Everything I know about alt text

A good part of my job is telling peo­ple to use alt texts. To make my life eas­ier, here are all my notes and ref­er­ences in one place.
Apples on checked blanket with overlaid text: Apples on checked blanket

What is alt text?

Alt text” is short for alternative text”. It’s a short piece of text that’s used when the im­age it­self is­n’t avail­able be­cause some­one is us­ing a text-only or au­dio ver­sion of your web­site, they turned off im­ages to save band­width, or the net­work re­quest failed. Alt text also makes your im­ages more read­able for ma­chines, both your own and those built by oth­ers.

It’s dif­fer­ent to an im­age cap­tion, which pro­vides ad­di­tional con­text to an im­age and is vis­i­ble to every­one, or an ex­tended de­scrip­tion.

Why should you use alt text?

Alt text is a straight­for­ward way to give more peo­ple ac­cess to your con­tent. This in­cludes peo­ple who are blind or have low vi­sion and rely on screen read­ers and other as­sis­tive tech­nol­ogy, but also peo­ple who are cook­ing, dri­ving, on a slow in­ter­net con­nec­tion, or in some other sit­u­a­tion where an au­dio or text-only ver­sion of your web­site is just more con­ve­nient.

If your or­gan­i­sa­tion takes pub­lic money, you’re prob­a­bly re­quired to pro­vide alt text by your coun­try’s ac­ces­si­bil­ity laws. In the U.S. the rel­e­vant stan­dard is Section 508 of the Rehabilitation Act and the Americans with Disabilities Act (ADA)1, in Britain it’s the Public Sector Bodies (Websites and Mobile Applications) (No. 2) Accessibility Regulations 2018, and European mem­ber states all have lo­cal laws im­ple­ment­ing a di­rec­tive called EU 2016/2102. Thankfully, all of these laws re­fer to a com­mon stan­dard called the Web Content Accessibility Guidelines (WCAG), which re­quires that all non-text con­tent is also avail­able in text” (Success Criterion 1.1)

How do you write good alt text?


Alt text should give peo­ple the same in­for­ma­tion as the im­age it re­places. This means you need to ask what the pur­pose of the im­age is in the con­text it’s in and write dif­fer­ent alt text de­pend­ing on the an­swer.

Let’s say your web­site has a phone num­ber with an icon of a phone next to it. The pur­pose of that icon is just to in­di­cate that what fol­lows is, in fact, a phone num­ber — so the alt text should do the same. The word Phone” would be enough to do that. Any other de­tails would be dis­tract­ing.

If the point of an im­age is to show what some­thing looks like, the alt text should be a vi­sual de­scrip­tion of that thing, fo­cus­ing on the im­por­tant de­tails. If the im­age is a photo of a boat you’re try­ing to sell, you should fo­cus on the boat rather than the land­scape in the back­ground. However, if you used the same im­age as an ex­am­ple of your land­scape pho­tog­ra­phy, de­scrib­ing the back­ground, the light, and the over­all com­po­si­tion would make sense.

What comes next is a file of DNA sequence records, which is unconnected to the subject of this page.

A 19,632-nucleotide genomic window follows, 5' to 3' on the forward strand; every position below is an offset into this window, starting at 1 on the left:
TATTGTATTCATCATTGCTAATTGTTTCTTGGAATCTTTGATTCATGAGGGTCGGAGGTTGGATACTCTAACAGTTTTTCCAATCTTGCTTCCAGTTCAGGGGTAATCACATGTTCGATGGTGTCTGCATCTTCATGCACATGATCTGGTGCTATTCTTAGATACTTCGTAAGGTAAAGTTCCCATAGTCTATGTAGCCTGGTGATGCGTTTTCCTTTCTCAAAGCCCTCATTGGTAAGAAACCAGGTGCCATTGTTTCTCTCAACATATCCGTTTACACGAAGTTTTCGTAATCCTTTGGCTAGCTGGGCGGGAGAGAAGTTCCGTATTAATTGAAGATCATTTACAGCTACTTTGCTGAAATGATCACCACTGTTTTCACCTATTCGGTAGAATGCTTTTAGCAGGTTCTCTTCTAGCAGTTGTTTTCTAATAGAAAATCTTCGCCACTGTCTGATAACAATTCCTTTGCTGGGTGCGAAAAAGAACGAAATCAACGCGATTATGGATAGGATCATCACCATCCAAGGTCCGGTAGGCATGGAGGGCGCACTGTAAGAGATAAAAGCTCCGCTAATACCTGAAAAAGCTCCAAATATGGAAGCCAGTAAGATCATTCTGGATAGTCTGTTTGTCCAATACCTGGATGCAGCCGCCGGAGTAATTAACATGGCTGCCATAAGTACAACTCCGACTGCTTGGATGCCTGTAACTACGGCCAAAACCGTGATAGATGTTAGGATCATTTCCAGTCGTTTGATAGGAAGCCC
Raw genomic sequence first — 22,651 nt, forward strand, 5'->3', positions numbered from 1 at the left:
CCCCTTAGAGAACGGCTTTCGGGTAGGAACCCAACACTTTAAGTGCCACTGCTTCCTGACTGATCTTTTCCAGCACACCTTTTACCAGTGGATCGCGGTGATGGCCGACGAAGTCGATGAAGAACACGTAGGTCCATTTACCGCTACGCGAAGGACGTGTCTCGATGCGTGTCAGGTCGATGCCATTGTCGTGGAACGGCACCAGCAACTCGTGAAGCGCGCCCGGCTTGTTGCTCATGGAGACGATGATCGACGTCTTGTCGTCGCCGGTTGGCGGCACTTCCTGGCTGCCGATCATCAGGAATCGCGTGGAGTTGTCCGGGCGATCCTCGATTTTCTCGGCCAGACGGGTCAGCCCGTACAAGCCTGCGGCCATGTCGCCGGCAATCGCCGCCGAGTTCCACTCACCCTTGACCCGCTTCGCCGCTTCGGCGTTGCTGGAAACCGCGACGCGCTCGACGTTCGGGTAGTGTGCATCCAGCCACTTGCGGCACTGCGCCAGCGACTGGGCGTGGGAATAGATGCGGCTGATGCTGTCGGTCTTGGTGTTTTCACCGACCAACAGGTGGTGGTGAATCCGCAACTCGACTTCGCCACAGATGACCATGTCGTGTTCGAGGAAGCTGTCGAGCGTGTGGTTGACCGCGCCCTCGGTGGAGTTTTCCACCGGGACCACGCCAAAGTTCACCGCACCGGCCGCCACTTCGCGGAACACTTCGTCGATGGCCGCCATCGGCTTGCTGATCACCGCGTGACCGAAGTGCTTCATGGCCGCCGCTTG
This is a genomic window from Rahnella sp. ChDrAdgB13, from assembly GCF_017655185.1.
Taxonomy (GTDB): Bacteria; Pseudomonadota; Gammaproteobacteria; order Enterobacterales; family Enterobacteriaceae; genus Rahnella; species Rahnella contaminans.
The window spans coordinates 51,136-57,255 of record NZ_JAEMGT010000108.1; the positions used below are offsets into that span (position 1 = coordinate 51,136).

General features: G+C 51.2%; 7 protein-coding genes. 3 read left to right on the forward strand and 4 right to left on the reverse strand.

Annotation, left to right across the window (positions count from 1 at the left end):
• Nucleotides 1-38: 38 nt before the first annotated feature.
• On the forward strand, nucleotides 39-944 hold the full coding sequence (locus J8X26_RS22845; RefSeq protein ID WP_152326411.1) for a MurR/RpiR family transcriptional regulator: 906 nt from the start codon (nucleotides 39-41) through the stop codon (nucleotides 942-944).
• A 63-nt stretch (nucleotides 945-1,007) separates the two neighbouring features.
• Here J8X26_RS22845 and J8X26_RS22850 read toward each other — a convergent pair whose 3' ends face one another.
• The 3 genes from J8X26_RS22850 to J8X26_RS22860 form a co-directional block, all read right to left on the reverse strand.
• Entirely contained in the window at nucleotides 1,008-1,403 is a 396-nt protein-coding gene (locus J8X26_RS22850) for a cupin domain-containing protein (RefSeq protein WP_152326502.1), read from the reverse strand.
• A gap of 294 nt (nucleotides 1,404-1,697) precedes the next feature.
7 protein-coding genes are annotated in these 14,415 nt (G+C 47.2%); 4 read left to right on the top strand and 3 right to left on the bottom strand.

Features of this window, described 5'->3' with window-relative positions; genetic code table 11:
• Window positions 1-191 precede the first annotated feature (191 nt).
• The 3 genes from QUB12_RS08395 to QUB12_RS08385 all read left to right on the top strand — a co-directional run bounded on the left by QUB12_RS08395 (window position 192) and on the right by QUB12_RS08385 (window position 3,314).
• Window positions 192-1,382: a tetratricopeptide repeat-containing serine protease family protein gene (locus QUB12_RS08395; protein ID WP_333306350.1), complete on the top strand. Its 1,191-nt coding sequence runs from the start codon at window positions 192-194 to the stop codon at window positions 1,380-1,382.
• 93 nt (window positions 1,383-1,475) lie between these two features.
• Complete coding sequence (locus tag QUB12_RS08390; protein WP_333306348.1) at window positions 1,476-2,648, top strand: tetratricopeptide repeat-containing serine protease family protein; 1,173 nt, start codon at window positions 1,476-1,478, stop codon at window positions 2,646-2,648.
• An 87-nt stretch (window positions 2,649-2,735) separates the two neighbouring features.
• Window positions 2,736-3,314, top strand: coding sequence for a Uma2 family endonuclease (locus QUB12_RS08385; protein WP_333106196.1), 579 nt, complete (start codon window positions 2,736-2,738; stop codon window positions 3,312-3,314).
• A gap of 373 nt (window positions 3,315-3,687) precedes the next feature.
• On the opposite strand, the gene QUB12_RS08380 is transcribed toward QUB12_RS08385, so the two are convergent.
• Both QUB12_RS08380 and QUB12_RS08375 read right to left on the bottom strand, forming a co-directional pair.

People have come up with more for­mal cat­e­gories of im­ages and rules for writ­ing alt texts for each. These can be use­ful, but ul­ti­mately these are ed­i­to­r­ial de­ci­sions you need to make us­ing your own judge­ment.


I think it’s help­ful to re­mind your­self that writ­ing alt text is still writ­ing. It’s not fun­da­men­tally dif­fer­ent from any other writ­ing you do on your web­site. This means you can use every­thing you know about your au­di­ence, struc­ture, tone, edit­ing and so on, and be as nu­anced and ex­pres­sive as you are in other con­texts. If you think of it as a lit­er­ary en­deav­our rather than a tech­ni­cal chore, writ­ing alt text can be fun and you’ll likely pro­duce bet­ter re­sults.

This be­ing said, some ba­sic style tips are gen­er­ally ac­cepted:

How do you add alt text?

It de­pends on your sit­u­a­tion. If you’re work­ing with HTML, you write the alt text right into your markup us­ing the alt at­tribute:

<img alt="Charcoal drawing of apples on checked blanket" src="apples.jpg" />

Inline SVGs don’t sup­port the alt-attribute, but you can use role="img" and aria-label in­stead:

<svg role="img" aria-label="Diagram of an internal combustion engine" viewBox=""></svg>

If you’re not edit­ing your site’s HTML di­rectly, you need to fig­ure out how to add alt text through your con­tent man­age­ment sys­tem. Most pop­u­lar ones have built-in tools to do it:

If your CMS does­n’t sup­port alt text, you can work around the prob­lem by adding cap­tions or de­scrib­ing the im­age in the main text.

Can you au­to­mate this?

Some peo­ple do gen­er­ate alt text au­to­mat­i­cally when no hand-writ­ten text is avail­able, no­tably Facebook and its prop­er­ties and Microsoft Edge.

The prob­lem with these sys­tems is that they have no way of know­ing what you were try­ing to com­mu­ni­cate with a par­tic­u­lar im­age. They just pro­duce a gen­eral, more or less ac­cu­rate de­scrip­tion of it, which is­n’t al­ways what your read­ers need (see above). Still, in most sit­u­a­tions it’s prob­a­bly bet­ter than no de­scrip­tion at all.

Further read­ing

  1. The U.S Department of Justice has some re­ally well-writ­ten guid­ance on how the ADA re­lates to web ac­ces­si­bilty. ↩︎